Civil Engineering academics and teaching specialists have backed a leading government adviser's claim that A-level mathematics are getting easier.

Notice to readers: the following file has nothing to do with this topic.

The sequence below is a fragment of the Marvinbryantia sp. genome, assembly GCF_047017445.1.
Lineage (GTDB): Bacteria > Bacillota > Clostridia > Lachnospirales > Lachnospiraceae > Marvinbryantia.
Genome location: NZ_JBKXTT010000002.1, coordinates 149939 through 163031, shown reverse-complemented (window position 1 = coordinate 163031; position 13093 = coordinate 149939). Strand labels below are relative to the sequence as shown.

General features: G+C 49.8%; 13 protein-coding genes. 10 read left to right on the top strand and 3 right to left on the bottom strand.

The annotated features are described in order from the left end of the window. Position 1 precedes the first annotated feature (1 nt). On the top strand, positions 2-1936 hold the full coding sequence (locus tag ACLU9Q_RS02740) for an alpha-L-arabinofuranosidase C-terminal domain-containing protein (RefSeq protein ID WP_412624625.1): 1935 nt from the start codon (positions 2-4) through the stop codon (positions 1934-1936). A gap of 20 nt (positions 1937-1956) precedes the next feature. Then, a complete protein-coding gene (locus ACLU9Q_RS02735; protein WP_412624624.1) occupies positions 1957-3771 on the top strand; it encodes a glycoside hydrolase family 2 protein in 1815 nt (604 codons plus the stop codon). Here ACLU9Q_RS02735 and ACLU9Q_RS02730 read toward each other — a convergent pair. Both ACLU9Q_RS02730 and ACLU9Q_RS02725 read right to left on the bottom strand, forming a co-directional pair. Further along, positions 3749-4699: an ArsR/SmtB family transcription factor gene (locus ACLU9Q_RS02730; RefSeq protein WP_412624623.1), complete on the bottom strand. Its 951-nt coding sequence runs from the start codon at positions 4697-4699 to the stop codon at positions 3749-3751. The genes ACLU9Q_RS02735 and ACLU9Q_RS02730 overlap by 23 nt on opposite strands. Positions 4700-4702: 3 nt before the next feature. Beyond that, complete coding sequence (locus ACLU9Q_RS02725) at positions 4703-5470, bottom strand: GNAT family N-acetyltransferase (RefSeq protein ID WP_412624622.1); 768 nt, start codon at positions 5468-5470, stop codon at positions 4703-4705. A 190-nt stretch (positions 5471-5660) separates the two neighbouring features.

Chair of the Advisory Committee on Mathematics Education (ACME), Sir Peter Williams, made the assertion in Sunday's Observer newspaper.Williams is also Prime Minister Gordon Brown's new adviser on primary school maths. He said: 'I don't think there is any doubt whatsoever that absolute A-level standards have fallen. They have edged south continuously over a period of time.'Williams said as an example that A-level students today faced equations that required less depth of knowledge and understanding than in the past.ACME told NCE he stood by his comments to the newspaper. Civil engineering academics in particular are worried about falling standards. 'We are very concerned,' said Imperial College professor of Civil Engineering David Nethercott.'Because of the modular set up of the [Imperial civils] course we would like to know what the students do and don't know before they arrive. The syllabus has changed and mechanics, which we value, has almost disappeared.'We think that because schools are under pressure to perform in league tables, students are taught how to pass exams, but there is sometimes no depth of understanding.'Past president of the Maths Association and current chair of its teaching committee, Doug French, agreed with Nethercott that academic league tables were affecting the quality of teaching. 'There has always been cramming, but it is a lot worse now,' he said.'And if you look at A grade students now it is probable that their level of attainment is less than 20 years ago.'But under the modular arrangement all students study core subjects like calculus. There is a choice as to whether to pursue statistics or mechanics. And students have had that option for 30 years.'ACME said that it would look at maths A-levels to establish whether they are fit for purpose.Engineers add voice